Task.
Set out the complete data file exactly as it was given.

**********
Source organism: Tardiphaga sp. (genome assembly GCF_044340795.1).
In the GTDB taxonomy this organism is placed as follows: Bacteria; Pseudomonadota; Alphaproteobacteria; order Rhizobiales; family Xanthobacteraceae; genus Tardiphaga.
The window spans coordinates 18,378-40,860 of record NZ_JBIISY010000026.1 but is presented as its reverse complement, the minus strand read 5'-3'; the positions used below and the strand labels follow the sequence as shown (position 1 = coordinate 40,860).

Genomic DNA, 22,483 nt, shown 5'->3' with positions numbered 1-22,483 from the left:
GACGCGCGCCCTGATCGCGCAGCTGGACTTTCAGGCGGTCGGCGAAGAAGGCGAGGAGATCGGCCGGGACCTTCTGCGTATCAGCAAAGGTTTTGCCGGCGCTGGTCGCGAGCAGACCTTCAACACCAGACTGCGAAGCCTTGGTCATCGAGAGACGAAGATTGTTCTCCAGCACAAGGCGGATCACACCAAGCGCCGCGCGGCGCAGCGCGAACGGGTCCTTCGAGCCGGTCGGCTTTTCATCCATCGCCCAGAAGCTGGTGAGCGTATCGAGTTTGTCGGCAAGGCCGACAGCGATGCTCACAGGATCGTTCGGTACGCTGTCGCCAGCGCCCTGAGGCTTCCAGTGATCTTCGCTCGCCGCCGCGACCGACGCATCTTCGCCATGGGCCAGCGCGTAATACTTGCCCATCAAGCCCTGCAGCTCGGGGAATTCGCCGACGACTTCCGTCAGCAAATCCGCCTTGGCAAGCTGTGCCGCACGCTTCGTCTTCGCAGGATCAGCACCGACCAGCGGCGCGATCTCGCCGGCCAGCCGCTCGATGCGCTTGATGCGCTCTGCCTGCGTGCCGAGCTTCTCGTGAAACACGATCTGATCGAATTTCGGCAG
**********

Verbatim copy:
Source organism: Tardiphaga sp. (genome assembly GCF_044340795.1).
In the GTDB taxonomy this organism is placed as follows: Bacteria; Pseudomonadota; Alphaproteobacteria; order Rhizobiales; family Xanthobacteraceae; genus Tardiphaga.
The window spans coordinates 18,378-40,860 of record NZ_JBIISY010000026.1 but is presented as its reverse complement, the minus strand read 5'-3'; the positions used below and the strand labels follow the sequence as shown (position 1 = coordinate 40,860).

Genomic DNA, 22,483 nt, shown 5'->3' with positions numbered 1-22,483 from the left:
GACGCGCGCCCTGATCGCGCAGCTGGACTTTCAGGCGGTCGGCGAAGAAGGCGAGGAGATCGGCCGGGACCTTCTGCGTATCAGCAAAGGTTTTGCCGGCGCTGGTCGCGAGCAGACCTTCAACACCAGACTGCGAAGCCTTGGTCATCGAGAGACGAAGATTGTTCTCCAGCACAAGGCGGATCACACCAAGCGCCGCGCGGCGCAGCGCGAACGGGTCCTTCGAGCCGGTCGGCTTTTCATCCATCGCCCAGAAGCTGGTGAGCGTATCGAGTTTGTCGGCAAGGCCGACAGCGATGCTCACAGGATCGTTCGGTACGCTGTCGCCAGCGCCCTGAGGCTTCCAGTGATCTTCGCTCGCCGCCGCGACCGACGCATCTTCGCCATGGGCCAGCGCGTAATACTTGCCCATCAAGCCCTGCAGCTCGGGGAATTCGCCGACGACTTCCGTCAGCAAATCCGCCTTGGCAAGCTGTGCCGCACGCTTCGTCTTCGCAGGATCAGCACCGACCAGCGGCGCGATCTCGCCGGCCAGCCGCTCGATGCGCTTGATGCGCTCTGCCTGCGTGCCGAGCTTCTCGTGAAACACGATCTGATCGAATTTCGGCAG